Is it difficult to have a relationships while being disabled? — Scope | Disability forum
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Is it difficult to have a relationships while being disabled?

Hello everyone! I want to share and discuss opinions here. Tell me about your relevant experience please if it's not difficult....


  • Richard_Scope
    Richard_Scope Posts: 3,174 Scope online community team
    Hi @RobbinBright
    Really great discussion. I have had one or two negative experiences with relationships that can be directly attributed to my disability. On the whole, though I have had the usual ups and downs with that aspect of my life as everybody else probably experiences.
    For me, the bigger issue is at a societal level. Disabled people are not seen as sexual beings or being seen as A-sexual (which is fine if that's your choice) we are infantilized and seen as vulnerable. 
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  • Welshjayne2021
    Welshjayne2021 Member Posts: 85 Courageous
    I guess I have been very lucky with relationships.  I had a boyfriend at 18 and although I caught him cheating, it nothing to do with my cp.  I was engaged to someone when I 24, but I left him for my husband.  We have been together 38 years and married 34 years. We have 3 children.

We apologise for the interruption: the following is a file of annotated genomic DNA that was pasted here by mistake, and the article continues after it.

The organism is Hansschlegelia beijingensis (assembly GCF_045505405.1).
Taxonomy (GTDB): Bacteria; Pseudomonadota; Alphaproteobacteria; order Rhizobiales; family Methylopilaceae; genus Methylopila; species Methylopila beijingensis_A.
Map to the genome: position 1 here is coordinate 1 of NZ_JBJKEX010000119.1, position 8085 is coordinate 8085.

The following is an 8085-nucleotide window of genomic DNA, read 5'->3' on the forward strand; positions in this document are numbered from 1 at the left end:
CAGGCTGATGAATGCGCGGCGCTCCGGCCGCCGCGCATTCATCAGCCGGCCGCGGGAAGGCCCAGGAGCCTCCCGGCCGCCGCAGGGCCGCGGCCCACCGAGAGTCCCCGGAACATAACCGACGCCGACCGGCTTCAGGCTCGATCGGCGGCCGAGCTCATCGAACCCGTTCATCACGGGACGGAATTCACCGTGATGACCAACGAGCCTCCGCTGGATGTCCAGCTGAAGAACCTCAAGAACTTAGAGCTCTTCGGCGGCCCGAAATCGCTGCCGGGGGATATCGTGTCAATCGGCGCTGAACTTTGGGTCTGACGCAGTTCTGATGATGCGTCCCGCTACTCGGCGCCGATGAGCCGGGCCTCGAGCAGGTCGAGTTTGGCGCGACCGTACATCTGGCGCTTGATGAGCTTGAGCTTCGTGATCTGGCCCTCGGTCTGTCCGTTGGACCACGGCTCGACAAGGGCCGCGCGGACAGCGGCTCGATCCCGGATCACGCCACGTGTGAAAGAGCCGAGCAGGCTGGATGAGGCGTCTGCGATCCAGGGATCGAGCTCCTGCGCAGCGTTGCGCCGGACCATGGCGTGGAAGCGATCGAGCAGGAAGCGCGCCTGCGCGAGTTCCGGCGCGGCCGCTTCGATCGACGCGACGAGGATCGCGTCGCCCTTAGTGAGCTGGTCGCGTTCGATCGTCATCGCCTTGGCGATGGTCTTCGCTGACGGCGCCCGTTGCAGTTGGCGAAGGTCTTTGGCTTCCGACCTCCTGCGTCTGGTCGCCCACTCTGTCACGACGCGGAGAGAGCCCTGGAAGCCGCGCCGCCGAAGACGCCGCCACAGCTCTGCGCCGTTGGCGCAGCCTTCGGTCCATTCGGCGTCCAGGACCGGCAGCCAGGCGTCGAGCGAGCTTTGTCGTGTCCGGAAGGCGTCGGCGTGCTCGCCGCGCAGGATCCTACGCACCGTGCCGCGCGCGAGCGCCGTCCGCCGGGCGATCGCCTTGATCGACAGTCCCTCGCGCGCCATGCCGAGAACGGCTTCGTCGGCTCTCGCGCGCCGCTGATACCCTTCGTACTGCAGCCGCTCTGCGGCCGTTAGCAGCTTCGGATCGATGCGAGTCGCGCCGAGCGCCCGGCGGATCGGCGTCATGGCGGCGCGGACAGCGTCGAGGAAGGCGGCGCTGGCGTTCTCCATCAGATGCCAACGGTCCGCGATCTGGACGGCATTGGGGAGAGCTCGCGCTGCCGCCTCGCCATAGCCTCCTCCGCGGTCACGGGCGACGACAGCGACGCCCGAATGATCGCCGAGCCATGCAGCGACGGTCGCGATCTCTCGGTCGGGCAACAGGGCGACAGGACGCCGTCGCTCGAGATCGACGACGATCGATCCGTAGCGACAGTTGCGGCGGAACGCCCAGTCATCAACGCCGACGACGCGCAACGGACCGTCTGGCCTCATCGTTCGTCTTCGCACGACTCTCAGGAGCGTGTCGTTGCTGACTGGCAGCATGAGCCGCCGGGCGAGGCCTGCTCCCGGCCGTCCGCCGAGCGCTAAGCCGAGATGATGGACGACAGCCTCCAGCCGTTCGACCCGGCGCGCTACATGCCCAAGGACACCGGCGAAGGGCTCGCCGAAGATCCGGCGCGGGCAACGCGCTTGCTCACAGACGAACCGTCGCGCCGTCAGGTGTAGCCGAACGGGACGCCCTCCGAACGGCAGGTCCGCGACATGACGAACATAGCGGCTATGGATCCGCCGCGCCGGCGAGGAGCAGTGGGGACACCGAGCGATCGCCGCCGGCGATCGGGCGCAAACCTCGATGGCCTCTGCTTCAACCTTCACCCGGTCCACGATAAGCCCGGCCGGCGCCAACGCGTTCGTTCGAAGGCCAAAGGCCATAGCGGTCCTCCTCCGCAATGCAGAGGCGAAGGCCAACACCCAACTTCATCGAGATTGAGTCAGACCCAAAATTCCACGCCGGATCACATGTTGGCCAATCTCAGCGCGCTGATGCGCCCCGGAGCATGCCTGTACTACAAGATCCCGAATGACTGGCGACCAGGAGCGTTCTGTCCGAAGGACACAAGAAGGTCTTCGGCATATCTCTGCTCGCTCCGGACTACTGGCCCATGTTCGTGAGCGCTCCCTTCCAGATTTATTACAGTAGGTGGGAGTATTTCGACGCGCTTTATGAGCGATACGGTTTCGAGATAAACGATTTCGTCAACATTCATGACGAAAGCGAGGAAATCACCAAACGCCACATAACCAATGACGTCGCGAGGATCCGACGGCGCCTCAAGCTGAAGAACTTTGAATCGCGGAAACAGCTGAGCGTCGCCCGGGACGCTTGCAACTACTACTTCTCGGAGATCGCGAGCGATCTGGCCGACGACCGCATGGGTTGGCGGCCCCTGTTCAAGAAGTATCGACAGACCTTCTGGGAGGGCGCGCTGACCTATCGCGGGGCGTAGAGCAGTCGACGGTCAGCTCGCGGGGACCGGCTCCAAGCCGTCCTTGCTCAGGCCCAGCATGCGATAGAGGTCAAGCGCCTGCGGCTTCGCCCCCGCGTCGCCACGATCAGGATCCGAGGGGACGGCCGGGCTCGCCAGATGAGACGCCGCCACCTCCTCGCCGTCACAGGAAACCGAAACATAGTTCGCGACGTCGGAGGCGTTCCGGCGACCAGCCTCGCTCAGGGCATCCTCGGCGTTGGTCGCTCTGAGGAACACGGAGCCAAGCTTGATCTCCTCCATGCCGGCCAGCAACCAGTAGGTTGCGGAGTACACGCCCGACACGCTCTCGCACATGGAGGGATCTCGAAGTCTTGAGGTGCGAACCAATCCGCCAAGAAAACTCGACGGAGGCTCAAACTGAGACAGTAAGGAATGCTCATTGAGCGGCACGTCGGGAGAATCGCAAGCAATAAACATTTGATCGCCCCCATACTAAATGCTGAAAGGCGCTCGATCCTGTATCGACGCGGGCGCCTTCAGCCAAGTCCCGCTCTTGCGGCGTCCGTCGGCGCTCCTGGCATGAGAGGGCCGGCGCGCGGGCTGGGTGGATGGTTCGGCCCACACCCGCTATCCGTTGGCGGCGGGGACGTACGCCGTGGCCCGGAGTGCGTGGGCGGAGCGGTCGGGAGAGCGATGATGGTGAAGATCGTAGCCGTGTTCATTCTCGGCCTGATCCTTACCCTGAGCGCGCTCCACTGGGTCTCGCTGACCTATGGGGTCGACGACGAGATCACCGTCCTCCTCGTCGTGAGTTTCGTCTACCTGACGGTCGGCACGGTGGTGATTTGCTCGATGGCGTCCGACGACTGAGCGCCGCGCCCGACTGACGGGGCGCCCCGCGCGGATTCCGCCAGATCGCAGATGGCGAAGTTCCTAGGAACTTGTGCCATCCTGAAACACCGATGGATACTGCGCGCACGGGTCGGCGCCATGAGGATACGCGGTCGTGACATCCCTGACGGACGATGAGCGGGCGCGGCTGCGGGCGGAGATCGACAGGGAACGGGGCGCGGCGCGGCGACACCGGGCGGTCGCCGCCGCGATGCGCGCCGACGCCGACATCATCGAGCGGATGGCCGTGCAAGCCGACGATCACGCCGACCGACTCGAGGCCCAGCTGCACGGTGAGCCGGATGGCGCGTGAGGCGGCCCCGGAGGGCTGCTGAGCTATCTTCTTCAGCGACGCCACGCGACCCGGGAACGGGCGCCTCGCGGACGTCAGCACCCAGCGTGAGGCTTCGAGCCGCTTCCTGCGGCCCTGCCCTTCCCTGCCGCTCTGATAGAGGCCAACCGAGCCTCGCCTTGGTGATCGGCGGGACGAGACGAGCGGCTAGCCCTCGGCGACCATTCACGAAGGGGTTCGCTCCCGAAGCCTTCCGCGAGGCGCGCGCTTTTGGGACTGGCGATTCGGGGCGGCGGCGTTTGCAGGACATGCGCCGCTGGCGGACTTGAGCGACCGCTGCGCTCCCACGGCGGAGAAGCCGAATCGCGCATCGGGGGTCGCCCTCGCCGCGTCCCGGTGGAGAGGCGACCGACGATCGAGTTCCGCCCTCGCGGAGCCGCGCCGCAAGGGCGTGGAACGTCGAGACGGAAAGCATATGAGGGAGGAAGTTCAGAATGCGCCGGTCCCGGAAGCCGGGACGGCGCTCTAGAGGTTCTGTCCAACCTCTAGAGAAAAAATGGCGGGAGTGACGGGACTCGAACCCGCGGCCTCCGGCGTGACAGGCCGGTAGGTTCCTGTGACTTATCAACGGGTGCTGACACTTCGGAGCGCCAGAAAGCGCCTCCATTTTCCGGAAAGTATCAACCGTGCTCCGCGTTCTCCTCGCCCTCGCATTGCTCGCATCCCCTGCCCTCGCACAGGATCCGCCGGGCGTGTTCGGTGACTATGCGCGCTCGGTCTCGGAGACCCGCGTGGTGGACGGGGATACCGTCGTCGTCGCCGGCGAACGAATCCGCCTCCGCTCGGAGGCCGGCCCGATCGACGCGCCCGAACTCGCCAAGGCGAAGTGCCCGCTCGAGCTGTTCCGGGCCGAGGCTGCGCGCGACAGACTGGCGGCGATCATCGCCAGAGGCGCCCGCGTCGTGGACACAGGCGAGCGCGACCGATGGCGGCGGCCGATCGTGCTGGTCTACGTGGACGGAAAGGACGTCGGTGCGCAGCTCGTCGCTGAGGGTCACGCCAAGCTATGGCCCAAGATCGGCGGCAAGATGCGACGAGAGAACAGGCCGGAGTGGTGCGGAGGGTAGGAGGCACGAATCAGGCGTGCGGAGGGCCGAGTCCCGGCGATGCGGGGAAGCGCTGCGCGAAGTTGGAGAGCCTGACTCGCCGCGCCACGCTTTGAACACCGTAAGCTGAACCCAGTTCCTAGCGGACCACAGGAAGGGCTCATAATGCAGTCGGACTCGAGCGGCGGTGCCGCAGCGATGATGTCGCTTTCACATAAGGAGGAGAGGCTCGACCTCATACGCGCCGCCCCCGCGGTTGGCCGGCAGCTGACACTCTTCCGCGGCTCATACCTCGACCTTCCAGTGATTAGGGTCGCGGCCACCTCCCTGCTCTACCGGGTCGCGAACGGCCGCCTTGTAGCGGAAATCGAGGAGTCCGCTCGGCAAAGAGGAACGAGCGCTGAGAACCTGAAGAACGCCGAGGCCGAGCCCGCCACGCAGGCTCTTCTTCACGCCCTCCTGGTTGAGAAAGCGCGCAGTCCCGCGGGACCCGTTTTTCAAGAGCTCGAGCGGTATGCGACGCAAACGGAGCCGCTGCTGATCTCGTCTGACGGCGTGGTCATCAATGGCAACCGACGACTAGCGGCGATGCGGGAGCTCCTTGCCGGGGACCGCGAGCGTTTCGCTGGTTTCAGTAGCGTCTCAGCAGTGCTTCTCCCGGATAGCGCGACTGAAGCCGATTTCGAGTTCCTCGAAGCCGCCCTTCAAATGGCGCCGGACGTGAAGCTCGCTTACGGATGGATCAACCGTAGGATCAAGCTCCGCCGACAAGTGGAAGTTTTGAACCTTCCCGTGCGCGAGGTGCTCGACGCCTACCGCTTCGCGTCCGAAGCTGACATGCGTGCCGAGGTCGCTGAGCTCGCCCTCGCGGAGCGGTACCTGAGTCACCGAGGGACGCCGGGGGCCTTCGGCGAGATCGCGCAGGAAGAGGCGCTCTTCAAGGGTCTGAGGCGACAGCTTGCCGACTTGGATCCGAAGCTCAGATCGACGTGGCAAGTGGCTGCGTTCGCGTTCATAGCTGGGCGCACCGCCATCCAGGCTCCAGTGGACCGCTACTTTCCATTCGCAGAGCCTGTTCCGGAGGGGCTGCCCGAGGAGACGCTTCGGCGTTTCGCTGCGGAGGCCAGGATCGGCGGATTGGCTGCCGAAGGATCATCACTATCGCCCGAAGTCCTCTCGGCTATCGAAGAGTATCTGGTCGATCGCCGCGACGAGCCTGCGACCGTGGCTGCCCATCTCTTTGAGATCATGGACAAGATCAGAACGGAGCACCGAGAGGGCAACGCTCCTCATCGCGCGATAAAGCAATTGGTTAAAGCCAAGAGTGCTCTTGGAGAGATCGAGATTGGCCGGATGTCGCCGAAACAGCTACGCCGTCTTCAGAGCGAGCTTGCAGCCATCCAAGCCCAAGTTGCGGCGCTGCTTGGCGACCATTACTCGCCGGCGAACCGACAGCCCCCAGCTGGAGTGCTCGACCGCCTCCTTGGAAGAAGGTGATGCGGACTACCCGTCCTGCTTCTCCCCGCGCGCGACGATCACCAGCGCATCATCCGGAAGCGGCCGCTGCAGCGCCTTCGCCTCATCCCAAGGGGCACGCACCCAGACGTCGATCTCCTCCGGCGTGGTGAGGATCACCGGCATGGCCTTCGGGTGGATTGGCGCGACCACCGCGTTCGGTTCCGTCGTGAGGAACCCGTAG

• janer1967
    janer1967 Member Posts: 16,311 Disability Gamechanger
    It can be difficult to find a suitable partner when you are disabled but not impossible 

    I seperated 4 years ago before I became disabled but have made many new friends through online dating and also met my current boyfriend . 

    Lockdown doesnt help meeting someone new but it wont be long now before we can socialise again 
  • Holly35
    Holly35 Member Posts: 24 Courageous
    I was married for 7 years even relocated to live with my ex-husband in Bristol but separated when my mental health declined, it took its toll on him but he kept in touch. He now has a new wife and I am back up north with family where things are improving for me day by day. I now have a new partner of 18 months who has also suffered the same mental health problems as me, when you have the same difficulties in life having a relationship is easier! 
  • RobbinBright
    RobbinBright Member Posts: 20 Listener
    Much appreciated for your feedback. The stories are so interesting! 
  • [Deleted User]
    [Deleted User] Posts: 0 Listener
    edited June 2021
    Two of my family members stopped speaking to me after I got an autism diagnosis. It was my dad and my sister. They haven't explicitly said that they've disowned me and it's hard to imply things without saying any words or using gestures, but the impression I get is that I've been disowned. I'm sure one of them being a parent would mean that people would find it surprising. This is all because of the stereotype that autistic people lack especially empathy. The stereotype that autistic people lack social skills is just an afterthought.